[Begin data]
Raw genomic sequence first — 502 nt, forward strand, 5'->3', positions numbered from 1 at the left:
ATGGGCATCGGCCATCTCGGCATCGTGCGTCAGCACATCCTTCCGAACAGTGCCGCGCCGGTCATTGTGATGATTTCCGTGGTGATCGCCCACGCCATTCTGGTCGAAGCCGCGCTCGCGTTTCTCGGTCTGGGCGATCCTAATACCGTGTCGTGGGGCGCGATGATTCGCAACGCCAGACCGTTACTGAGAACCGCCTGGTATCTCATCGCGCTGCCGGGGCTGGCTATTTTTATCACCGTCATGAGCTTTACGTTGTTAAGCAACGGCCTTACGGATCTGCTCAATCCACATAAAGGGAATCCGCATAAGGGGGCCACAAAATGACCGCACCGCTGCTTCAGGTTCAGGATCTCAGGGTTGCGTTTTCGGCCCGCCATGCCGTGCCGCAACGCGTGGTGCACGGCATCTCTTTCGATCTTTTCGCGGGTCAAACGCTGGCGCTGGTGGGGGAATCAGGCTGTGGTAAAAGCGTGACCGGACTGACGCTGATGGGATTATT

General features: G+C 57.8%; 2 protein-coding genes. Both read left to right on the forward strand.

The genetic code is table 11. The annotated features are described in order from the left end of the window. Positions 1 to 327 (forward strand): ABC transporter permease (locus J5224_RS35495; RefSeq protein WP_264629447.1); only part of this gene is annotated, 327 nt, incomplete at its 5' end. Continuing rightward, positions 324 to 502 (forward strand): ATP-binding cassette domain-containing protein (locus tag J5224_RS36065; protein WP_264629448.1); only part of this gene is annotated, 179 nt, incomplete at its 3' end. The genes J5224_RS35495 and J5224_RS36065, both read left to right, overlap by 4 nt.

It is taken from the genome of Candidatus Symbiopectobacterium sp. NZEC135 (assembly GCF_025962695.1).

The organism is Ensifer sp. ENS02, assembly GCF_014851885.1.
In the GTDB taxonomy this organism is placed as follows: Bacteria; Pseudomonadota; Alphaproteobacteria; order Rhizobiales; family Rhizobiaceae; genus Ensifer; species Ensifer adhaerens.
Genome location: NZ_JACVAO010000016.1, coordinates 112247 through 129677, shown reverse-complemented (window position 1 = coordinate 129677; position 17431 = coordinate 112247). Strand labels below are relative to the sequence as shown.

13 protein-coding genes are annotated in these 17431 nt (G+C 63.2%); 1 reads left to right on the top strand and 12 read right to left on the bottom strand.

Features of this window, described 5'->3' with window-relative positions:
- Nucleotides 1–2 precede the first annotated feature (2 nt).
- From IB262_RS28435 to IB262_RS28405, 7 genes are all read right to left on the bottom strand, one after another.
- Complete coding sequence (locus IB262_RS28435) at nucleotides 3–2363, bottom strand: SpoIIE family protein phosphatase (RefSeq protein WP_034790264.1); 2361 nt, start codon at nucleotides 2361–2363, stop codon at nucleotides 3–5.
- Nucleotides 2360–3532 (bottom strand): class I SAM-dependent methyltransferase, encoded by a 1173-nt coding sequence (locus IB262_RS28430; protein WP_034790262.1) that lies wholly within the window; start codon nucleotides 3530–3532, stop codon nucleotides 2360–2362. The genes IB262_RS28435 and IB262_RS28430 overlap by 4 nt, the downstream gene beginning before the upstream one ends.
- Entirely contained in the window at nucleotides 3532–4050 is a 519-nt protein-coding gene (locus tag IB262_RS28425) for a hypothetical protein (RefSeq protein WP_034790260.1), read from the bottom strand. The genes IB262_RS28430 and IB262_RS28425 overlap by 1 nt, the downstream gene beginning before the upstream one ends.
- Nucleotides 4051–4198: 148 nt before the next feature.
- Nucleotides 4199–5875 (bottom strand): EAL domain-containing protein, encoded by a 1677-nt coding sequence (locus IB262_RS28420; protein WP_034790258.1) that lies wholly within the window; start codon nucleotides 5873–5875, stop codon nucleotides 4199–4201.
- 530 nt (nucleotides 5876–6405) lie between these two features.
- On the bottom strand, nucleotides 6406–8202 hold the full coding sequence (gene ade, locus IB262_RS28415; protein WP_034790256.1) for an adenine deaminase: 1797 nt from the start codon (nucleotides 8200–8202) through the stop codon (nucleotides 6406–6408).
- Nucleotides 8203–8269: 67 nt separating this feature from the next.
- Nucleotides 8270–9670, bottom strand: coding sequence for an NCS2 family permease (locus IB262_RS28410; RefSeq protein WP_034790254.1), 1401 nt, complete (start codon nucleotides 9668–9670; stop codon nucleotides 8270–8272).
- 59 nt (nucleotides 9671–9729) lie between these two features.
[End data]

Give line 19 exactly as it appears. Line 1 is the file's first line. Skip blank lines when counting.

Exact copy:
- On the bottom strand, nucleotides 6406–8202 hold the full coding sequence (gene ade, locus IB262_RS28415; protein WP_034790256.1) for an adenine deaminase: 1797 nt from the start codon (nucleotides 8200–8202) through the stop codon (nucleotides 6406–6408).